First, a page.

Last Summer on State Street by Toya Wolfe EPUB & PDF – eBook Details Online
- Author: Toya Wolfe
- Language: English
- Formats: PDF / EPUB
- Status: Available For Free Download
- Series: None
- Price: Free
- File Size: 3 MB
By the summer of 1999, me, Precious, and Stacia—all twelve
years old—ran around in this tight formation, snapping
through the block in neon colors like a school of tropical fish.
Sometimes you’d catch us flowing through the masses of guys
in white tees on a quick trip to buy candy from Ms. Rose, or at
Food & Liquor.
There were dudes draped around the
building’s opening, standing guard in the parking lot, the
tunnel inside the building leading to the stairway, everywhere,
really. All the spaces around the building belonged to them,
but we had our own spot, and for the longest time, no one
bothered us there.
If you drove up the 90/94, a highway built to separate
Blacks and whites without Jim Crow language, the Robert
Taylor Homes loomed off to the side of your car. The
buildings stared you down, their windows like eyes, watching.
Off the highway, on State Street, the number 29 bus would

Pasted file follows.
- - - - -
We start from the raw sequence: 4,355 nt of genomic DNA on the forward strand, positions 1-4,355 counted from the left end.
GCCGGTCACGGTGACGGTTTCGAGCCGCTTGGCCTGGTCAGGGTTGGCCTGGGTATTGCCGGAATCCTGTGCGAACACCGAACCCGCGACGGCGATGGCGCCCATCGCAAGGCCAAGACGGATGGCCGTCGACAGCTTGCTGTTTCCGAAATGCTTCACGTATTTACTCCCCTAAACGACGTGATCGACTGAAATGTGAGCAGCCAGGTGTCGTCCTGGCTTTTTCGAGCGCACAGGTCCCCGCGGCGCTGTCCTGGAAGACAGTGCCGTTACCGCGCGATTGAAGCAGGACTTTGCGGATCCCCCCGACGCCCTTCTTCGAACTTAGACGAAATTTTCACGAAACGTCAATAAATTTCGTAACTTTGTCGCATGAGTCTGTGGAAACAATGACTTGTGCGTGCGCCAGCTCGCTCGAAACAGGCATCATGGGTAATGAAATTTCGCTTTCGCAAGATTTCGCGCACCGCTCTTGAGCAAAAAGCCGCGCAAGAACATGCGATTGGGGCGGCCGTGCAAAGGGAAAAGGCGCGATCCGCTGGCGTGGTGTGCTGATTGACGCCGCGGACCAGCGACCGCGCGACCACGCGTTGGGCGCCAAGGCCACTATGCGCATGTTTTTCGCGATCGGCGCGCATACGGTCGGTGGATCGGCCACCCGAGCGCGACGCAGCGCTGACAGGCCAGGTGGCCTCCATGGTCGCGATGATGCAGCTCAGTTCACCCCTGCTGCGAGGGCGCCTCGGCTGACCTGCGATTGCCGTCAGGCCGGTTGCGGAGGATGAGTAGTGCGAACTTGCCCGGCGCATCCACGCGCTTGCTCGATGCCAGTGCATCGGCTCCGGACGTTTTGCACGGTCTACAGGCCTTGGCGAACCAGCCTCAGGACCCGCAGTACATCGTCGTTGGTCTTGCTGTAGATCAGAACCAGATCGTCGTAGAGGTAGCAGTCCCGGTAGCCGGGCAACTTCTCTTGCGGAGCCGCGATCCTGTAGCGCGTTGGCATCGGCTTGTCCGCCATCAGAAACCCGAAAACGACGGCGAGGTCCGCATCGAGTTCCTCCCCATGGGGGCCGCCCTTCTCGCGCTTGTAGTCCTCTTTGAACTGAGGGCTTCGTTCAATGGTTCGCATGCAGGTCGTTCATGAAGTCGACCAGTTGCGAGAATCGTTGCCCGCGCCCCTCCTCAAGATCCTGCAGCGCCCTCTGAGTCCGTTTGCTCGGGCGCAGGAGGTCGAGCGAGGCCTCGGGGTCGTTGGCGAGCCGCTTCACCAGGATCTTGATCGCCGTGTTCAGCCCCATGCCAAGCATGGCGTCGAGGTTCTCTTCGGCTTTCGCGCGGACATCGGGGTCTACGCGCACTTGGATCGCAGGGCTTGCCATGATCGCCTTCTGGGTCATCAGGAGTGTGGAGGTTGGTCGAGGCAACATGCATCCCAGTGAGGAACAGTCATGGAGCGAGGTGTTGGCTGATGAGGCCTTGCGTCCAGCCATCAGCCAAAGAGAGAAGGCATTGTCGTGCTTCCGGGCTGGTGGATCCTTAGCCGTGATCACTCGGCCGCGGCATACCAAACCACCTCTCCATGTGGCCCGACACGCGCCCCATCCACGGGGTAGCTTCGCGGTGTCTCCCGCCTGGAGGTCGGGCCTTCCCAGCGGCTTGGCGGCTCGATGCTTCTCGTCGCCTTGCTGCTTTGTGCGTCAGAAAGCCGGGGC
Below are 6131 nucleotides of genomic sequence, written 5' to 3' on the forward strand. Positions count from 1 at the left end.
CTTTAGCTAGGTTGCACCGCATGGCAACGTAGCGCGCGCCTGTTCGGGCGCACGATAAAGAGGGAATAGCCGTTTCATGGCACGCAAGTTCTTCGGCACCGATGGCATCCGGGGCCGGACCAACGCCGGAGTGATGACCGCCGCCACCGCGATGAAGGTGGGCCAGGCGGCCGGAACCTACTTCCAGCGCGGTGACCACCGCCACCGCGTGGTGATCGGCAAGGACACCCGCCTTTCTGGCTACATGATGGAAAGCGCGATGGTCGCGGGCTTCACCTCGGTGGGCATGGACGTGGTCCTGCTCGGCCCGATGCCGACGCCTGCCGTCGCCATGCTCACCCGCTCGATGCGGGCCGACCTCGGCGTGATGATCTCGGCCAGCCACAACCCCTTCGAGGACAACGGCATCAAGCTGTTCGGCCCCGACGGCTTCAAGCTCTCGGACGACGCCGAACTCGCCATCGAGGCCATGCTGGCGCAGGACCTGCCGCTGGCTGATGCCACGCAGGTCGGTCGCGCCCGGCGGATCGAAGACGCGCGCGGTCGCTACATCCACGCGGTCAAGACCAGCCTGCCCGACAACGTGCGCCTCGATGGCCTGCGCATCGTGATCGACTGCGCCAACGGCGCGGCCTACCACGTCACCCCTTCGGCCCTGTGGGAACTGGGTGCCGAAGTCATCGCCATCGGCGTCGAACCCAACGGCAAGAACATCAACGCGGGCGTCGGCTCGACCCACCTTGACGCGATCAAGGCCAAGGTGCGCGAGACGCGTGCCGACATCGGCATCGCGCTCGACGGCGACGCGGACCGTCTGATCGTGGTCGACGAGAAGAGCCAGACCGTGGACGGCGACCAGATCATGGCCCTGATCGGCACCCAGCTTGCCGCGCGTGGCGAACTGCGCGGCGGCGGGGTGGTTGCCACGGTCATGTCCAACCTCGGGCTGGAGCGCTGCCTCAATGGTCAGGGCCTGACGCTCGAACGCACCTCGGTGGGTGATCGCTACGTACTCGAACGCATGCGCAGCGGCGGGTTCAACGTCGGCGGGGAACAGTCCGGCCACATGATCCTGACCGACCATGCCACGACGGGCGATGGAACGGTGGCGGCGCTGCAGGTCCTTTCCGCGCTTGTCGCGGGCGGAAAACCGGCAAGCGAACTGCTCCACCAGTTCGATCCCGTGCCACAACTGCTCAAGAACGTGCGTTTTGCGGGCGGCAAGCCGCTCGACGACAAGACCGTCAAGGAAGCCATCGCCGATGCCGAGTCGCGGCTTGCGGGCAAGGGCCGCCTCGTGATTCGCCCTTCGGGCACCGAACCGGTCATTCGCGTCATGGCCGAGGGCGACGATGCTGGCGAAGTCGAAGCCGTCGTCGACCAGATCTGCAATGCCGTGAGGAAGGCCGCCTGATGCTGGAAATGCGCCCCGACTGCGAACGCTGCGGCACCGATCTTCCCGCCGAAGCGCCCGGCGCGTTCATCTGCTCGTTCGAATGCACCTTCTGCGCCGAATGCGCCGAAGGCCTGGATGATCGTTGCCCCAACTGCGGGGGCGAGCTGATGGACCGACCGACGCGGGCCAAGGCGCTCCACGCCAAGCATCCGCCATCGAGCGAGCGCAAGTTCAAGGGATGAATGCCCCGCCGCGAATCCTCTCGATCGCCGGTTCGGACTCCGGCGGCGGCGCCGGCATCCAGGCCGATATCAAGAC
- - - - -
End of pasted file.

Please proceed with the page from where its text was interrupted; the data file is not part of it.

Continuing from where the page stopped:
take you on a ghetto tour, passing all those projects. You
would see building after building and people just standing
Half the structures were off-white, the other ones, rust
colored, and they’d alternate: red buildings, then a few white,
then red, then white, then red, and it would go on like that for
From the exterior, these brick towers shot up sixteen stories
in the air with neat rows of windows on one side and on the
other, iron gates running the length of each floor, creating an
opportunity for the residents to see out into the world and for
people outside to catch a glimpse of project life.
The elevator moved up and down the middle of each
building in an enclosed column of brick, and that’s where my
friends and I gathered, on the third floor, in that covered
square of space. Though it housed the elevators, it was also
spacious enough for people to carry their trash and large items
they needed to dispose of. We were grateful for its large,
smooth, cement floor, wide enough for our crew to run around
and, most importantly, to jump rope.
I watched the traffic flow in and out and around the square.
That summer, all these new faces popped up; they had moved
from closed-up high-rises. On both sides of us, up and down
State Street, there were blocks that looked like someone had
dropped a bomb, leaving the destruction of brick towers.
wires clawed out from the sides of the high-rises that were
ripped open, exposing colorful walls of vacated apartments. It
seemed random, the Chicago Housing Authority’s choice of
which buildings to destroy first; some blocks—like mine—
were completely intact, others a mess. I’d seen these horror
scenes from the State Street bus on trips downtown and knew
that the construction vehicles would appear on our block
someday, but someday could be translated into never when
you’re a kid.
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